Sat Mar 30, 2013 2:47 pm Post
Sat Mar 30, 2013 6:57 pm Post
KB wrote:Heh, the whole thing is moot anyway, as I've completely rewritten the whole "What is Scapple?" section.
Sat Mar 30, 2013 7:06 pm Post
Mac wrote:And it was an interesting exchange of views. I'm sure you'll be shocked to know that I don't agree about the vampires.
Come what may, I'll be buying Scapple and telling everyone I know to buy it.
Sun Mar 31, 2013 3:04 am Post
Sun Mar 31, 2013 6:09 am Post
xiamenese wrote:And I admit to a modicum of pride in having succeeded in stirring things a bit!
Mon Apr 01, 2013 8:43 pm Post
MimeticMouton wrote:xiamenese wrote:And I admit to a modicum of pride in having succeeded in stirring things a bit!
You're such a troublemaker! And I apologise for accusing you of blaming Americans for the needless prepositions (especially since it was Ioa's fault! ).
Mon Apr 01, 2013 10:29 pm Post
Dave and John burst through the open door just in time to witness Phil removing the lid from the milk.
Dave panted hard to catch his breath. 'Don't use the milk. I think it's been tampered with.'
John nodded furiously. 'And it's skimmed. I mean, what's the point of skimmed?'
Mon Apr 01, 2013 11:01 pm Post
pigfender wrote:I don't care what the grammar police have acquiesced to over the years, starting a sentence with "and" is grammatically incorrect. It is a conjunction; its use is to connect two elements of speech. If you feel the need to start a sentence with a conjunction, stop. Look slightly to the left. That full stop shouldn't be there. It should be an ellipsis instead.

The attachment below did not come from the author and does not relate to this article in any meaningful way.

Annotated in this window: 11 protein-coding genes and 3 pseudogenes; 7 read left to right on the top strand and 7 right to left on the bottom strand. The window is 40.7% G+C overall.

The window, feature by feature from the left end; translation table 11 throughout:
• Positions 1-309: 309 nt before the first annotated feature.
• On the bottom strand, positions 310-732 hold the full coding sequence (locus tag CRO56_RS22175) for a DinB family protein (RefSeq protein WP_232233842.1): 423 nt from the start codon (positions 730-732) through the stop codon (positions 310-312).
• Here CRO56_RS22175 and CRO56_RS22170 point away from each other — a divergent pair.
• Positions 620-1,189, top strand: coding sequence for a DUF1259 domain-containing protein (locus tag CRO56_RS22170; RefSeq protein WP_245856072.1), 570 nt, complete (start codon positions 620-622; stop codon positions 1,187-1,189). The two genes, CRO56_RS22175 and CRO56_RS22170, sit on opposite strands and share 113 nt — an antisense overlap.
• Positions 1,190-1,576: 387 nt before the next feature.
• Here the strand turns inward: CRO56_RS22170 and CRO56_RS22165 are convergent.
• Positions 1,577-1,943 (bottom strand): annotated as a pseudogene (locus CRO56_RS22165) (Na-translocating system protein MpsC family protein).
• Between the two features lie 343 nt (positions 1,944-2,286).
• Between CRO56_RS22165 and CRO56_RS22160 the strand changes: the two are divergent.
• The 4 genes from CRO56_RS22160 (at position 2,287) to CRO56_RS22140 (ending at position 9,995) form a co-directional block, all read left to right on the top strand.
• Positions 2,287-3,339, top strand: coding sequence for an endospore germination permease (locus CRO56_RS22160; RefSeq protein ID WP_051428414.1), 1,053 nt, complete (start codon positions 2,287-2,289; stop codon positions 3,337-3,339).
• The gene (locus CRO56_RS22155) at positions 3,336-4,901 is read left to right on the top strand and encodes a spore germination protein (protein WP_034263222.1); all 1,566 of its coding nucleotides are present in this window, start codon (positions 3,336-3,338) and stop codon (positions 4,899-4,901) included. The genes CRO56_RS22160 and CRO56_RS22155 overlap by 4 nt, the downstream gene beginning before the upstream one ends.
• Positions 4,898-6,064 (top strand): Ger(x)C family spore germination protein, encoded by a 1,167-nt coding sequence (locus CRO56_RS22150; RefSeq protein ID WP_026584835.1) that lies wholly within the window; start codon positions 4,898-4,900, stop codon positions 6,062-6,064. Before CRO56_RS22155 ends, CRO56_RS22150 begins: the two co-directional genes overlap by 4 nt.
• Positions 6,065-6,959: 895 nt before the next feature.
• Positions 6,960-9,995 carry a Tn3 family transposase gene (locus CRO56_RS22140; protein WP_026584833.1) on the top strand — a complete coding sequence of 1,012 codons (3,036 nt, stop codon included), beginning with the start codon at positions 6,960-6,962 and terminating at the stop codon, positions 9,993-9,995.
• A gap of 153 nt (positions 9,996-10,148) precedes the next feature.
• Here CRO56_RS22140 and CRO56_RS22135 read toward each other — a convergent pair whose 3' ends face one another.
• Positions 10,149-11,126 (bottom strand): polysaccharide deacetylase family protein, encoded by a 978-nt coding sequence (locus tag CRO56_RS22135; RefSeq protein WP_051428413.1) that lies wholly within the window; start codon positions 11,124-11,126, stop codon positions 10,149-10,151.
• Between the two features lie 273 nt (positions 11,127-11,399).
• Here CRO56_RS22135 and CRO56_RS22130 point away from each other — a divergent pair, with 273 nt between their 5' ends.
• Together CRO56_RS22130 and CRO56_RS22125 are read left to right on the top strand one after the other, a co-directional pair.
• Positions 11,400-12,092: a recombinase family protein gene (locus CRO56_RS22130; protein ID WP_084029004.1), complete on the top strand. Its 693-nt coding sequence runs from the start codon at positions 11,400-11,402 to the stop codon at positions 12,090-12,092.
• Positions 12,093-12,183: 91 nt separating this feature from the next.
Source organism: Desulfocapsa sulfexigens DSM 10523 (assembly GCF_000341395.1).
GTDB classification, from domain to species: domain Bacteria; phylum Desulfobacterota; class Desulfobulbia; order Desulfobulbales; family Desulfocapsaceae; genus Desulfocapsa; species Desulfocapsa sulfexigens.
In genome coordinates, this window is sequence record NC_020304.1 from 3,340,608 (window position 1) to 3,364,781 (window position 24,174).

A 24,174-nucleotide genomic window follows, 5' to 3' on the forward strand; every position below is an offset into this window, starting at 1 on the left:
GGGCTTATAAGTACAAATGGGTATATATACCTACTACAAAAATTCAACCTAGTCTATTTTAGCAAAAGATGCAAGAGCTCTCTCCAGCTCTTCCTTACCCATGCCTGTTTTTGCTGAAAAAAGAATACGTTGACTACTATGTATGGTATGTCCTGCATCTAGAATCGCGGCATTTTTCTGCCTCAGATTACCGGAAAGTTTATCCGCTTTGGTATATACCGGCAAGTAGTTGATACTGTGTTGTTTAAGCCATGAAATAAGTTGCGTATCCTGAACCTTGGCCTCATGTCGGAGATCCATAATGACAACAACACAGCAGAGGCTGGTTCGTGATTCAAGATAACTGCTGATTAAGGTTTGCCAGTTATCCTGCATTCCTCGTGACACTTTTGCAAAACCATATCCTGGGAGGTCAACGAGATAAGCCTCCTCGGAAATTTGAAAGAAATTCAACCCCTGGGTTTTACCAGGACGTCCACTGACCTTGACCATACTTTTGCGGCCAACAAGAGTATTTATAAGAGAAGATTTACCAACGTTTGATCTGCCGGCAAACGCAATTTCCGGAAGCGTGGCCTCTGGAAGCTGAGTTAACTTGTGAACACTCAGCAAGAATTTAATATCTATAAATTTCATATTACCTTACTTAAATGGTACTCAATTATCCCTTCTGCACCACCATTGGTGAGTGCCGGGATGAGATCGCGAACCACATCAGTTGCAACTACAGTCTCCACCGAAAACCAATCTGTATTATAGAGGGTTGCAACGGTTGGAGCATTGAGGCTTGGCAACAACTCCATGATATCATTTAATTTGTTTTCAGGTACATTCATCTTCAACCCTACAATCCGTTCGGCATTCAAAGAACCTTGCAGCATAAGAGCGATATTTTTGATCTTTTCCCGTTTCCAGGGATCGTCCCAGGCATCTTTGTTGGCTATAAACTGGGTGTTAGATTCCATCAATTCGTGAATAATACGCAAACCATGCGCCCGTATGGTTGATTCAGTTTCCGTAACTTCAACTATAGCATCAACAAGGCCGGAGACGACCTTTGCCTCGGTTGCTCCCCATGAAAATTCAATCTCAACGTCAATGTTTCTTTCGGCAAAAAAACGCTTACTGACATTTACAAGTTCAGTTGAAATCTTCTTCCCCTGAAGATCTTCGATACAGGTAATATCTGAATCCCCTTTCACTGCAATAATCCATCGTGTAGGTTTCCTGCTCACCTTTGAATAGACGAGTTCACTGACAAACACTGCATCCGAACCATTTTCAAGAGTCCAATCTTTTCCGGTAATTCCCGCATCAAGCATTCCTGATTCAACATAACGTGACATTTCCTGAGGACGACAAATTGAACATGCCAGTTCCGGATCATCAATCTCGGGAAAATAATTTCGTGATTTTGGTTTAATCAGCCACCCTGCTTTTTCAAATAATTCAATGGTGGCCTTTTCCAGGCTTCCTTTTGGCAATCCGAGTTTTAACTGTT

The only exception I can think of that wouldn't cause me to think bad thoughts is where one person is finishing another person's sentence. Notice that they are still finishing someone else's sentence, not starting a new one.
Tue Apr 02, 2013 12:16 am Post
Tue Apr 02, 2013 2:40 am Post
Tue Apr 02, 2013 4:18 am Post
KB wrote:I disagree...
KB, kinda wrote:"And" can start a sentence in the right context.
KB, sorta wrote:It's like how you were taught as a kid that you couldn't start a sentence with "but", only to find the rule is nonsense, *but* (heh) it's still a good rule to be taught, because it makes sure you never do it unnecessar[ily]... and that's my final word on the matter.
dafu wrote:[extensive pause—far beyond ellipses]
Juddbert wrote:I... suppose that being grammatically incorrect is not necessarily being grammatically unacceptable. English, eh?
Tue Apr 02, 2013 5:00 am Post
Tue Apr 02, 2013 8:50 am Post
xiamenese wrote:On the other hand, I'm glad I didn't start the year before I did ... there was a guy in that year who insisted on sitting in on our lectures on the Development of Linguistics and showing off his "superior" knowledge. I would have hated having to do my whole course in his company!
In the revised version above (only punctuation altered) you can see you've not actually started a sentence with a conjunction at all. You've just written a long unwieldy sentence with lots of conjunctions... and then incorrectly put in full stops where more suitable punctuation is available.
R.L. Trask - from Mind the Gaffe (The Penguin Guide to Common Errors in English) wrote:and It is not wrong to begin a sentence with and. Often this can be quite effective. But use it sparingly: doing so too often will make your prose irritating.
In general, avoid beginning a sentence with and: its use is only justified when a very effective addition is desired or when an arresting accumulation is to be concluded.
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